Building the World

Raising the (Green) Roof


Chicago’s City Hall. Image: wikimedia commons.

Spring downpours may evoke the expression: “raining cats and dogs.” In days of thatched roofs, domestic animals burrowed into the substrate, jumping forth during vernal storms. Green roofs (and walls) are making a comeback. Insulating, sound absorbing, green roofs soak up 70% of rainwater, reducing local flooding. Green roofs feature recycled materials. The Roman aqueducts, and roads, as reported by Vitruvius, were 1 part chalk + 2 parts sand (preferably local volcanic pozzolanic) + 20% water. Chicago, USA; Paris, France; Toronto, Canada passed laws requiring new construction include solar or green roofs. Chicago estimated energy savings of $100,000,000 annually, if all its urban roofs were green. Environmental benefits await: while a shady lawn’s summer surface temperature averages 28C, non-green urban roofs measure 52C (125.6 Farhrenheit). Green roofs, especially in cities, may help fulfill the promise of the COP21 agreement.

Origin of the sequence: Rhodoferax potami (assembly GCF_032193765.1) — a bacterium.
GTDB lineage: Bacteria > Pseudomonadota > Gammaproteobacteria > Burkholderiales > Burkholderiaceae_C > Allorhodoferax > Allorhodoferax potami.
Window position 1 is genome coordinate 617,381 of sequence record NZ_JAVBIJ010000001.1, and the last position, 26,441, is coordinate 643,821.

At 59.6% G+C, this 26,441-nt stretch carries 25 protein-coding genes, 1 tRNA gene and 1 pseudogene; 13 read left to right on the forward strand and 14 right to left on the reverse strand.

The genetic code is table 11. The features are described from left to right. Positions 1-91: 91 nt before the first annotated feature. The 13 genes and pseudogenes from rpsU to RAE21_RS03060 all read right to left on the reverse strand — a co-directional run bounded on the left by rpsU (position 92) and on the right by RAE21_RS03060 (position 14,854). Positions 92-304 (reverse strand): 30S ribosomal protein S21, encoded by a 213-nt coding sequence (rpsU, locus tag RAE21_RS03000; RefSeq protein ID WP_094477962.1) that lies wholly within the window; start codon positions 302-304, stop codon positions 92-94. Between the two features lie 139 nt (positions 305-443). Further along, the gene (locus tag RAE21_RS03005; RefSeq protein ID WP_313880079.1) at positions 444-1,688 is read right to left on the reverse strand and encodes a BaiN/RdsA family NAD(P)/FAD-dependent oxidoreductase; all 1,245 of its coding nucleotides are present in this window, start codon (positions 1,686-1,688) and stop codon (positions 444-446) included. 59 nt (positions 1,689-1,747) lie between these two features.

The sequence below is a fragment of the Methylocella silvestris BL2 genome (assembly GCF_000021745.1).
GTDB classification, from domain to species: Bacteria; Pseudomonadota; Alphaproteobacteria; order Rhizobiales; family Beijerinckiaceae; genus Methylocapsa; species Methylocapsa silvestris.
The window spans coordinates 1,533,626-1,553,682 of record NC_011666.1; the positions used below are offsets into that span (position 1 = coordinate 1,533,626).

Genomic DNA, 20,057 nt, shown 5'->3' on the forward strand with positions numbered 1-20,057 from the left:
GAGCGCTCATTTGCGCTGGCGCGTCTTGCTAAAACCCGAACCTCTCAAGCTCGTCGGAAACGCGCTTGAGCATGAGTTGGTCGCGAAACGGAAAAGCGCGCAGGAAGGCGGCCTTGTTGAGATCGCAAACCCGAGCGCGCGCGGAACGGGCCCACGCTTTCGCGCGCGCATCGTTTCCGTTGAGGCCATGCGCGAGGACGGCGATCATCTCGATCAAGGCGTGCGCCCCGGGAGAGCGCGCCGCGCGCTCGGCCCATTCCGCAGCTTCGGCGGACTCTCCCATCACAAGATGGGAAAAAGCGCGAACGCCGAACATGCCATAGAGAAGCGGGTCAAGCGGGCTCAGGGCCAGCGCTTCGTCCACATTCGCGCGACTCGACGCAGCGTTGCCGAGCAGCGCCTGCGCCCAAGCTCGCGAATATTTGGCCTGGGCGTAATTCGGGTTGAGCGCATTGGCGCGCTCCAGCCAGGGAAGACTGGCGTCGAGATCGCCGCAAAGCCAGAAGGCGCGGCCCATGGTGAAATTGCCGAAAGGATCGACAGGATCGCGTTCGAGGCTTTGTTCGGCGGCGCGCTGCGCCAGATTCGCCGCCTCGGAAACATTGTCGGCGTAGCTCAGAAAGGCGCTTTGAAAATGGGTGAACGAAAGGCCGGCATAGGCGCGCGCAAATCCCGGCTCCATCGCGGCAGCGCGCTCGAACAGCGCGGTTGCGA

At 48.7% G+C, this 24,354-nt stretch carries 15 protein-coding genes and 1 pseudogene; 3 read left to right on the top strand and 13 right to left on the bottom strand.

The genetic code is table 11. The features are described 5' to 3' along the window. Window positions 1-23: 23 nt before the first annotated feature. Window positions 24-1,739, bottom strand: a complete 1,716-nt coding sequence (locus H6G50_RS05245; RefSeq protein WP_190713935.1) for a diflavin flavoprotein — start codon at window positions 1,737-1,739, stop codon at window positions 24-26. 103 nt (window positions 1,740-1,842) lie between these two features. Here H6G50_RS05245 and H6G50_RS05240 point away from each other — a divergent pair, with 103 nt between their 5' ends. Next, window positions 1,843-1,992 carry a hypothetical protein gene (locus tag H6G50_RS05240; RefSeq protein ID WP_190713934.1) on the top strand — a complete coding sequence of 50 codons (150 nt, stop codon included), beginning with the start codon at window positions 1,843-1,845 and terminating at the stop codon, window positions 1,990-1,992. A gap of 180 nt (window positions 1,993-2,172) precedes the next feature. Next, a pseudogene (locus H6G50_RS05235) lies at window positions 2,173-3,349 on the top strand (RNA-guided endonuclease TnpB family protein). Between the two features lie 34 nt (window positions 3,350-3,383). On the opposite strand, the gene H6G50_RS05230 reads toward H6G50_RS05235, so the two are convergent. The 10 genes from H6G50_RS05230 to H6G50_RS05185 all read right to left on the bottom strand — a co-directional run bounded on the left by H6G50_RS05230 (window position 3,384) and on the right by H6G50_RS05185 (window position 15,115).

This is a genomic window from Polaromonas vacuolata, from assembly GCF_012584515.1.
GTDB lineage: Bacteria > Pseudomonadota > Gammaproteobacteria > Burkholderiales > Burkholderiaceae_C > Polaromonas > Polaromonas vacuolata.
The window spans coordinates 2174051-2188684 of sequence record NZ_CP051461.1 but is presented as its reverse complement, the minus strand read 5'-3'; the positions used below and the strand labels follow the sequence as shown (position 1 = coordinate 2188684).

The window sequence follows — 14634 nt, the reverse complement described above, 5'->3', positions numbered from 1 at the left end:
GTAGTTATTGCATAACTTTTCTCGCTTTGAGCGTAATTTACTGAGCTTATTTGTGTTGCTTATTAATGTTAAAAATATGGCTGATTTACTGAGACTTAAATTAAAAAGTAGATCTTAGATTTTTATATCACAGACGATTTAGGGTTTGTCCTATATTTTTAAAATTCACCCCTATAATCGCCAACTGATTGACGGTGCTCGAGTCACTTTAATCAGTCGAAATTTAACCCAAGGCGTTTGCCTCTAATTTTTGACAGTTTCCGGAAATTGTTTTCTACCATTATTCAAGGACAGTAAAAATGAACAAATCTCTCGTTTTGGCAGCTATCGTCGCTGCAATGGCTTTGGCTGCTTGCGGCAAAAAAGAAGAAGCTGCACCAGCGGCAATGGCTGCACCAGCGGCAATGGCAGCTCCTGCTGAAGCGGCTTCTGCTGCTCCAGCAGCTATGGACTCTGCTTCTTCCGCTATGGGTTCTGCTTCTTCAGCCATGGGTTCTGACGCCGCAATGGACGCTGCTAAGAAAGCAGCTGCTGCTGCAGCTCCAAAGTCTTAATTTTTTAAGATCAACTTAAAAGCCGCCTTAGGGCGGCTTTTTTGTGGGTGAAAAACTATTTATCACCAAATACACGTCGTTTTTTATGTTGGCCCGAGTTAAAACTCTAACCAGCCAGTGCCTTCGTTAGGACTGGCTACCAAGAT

Building the World Blog by Kathleen Lusk Brooke and Zoe G Quinn is licensed under a Creative Commons Attribution-NonCommercial-NoDerivs 3.0 Unported License

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